Angioedema has been reported in patients receiving PRINZIDE, with an incidence higher in Black than in non-Black patients. Angioedema associated with laryngeal edema may be fatal. If angioedema of the face, extremities, lips, tongue, glottis and/or larynx occurs, treatment with PRINZIDE should be discontinued and appropriate therapy instituted immediately. In rare cases, intestinal angioedema has been reported with angiotensin converting enzyme inhibitors including lisinopril. (See WARNINGS.)

Hypotension

In clinical trials, adverse effects relating to hypotension occurred as follows: hypotension (1.4), orthostatic hypotension (0.5), other orthostatic effects (3.2). In addition syncope occurred in 0.8 percent of patients. (See WARNINGS.)

Cough

See PRECAUTIONS, Cough.

Clinical Laboratory Test Findings

Serum Electrolytes: See PRECAUTIONS.

Creatinine, Blood Urea Nitrogen: Minor reversible increases in blood urea nitrogen and serum creatinine were observed in patients with essential hypertension treated with PRINZIDE. More marked increases have also been reported and were more likely to occur in patients with renal artery stenosis. (See PRECAUTIONS.)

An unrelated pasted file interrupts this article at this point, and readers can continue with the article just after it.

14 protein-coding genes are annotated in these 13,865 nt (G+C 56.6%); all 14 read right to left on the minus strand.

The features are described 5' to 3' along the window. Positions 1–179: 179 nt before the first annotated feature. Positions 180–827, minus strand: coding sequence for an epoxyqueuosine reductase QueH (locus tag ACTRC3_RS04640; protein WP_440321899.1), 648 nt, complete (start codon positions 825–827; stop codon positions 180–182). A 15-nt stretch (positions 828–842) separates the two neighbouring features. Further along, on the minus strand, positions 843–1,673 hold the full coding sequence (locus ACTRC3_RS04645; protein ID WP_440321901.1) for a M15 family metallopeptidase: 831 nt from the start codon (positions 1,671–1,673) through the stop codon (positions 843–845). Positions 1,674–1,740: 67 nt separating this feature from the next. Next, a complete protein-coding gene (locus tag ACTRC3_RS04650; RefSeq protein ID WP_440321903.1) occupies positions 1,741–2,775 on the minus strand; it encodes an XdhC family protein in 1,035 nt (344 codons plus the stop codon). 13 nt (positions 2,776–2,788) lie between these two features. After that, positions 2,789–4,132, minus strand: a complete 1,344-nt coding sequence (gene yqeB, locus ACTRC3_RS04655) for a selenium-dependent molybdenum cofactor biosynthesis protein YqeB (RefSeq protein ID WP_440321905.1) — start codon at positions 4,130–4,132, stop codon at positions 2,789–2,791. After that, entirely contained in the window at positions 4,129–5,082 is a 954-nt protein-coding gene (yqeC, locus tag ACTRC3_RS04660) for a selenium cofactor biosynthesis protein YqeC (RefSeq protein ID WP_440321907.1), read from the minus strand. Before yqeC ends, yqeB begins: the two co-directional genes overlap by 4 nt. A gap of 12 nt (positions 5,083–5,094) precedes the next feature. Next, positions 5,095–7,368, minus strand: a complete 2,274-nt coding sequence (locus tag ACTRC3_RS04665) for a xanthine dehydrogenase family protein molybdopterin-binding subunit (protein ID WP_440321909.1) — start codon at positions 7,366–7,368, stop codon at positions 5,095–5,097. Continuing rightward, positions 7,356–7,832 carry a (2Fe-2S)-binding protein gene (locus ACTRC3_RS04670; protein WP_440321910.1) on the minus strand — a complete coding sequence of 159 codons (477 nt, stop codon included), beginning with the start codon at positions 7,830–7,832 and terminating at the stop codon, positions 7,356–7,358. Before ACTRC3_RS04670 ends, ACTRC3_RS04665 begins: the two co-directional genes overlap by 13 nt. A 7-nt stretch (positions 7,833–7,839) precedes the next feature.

Serum Uric Acid, Glucose, Magnesium, Cholesterol, Triglycerides and Calcium: See PRECAUTIONS. Hemoglobin and Hematocrit: Small decreases in hemoglobin and hematocrit (mean decreases of approximately 0.5 g percent and 1.5 vol percent, respectively) occurred frequently in hypertensive patients treated with PRINZIDE but were rarely of clinical importance unless another cause of anemia coexisted. In clinical trials, 0.4 percent of patients discontinued therapy due to anemia.

Liver Function Tests: Rarely, elevations of liver enzymes and/or serum bilirubin have occurred (see WARNINGS, Hepatic Failure).

Other adverse reactions that have been reported with the individual components are listed below

Lisinopril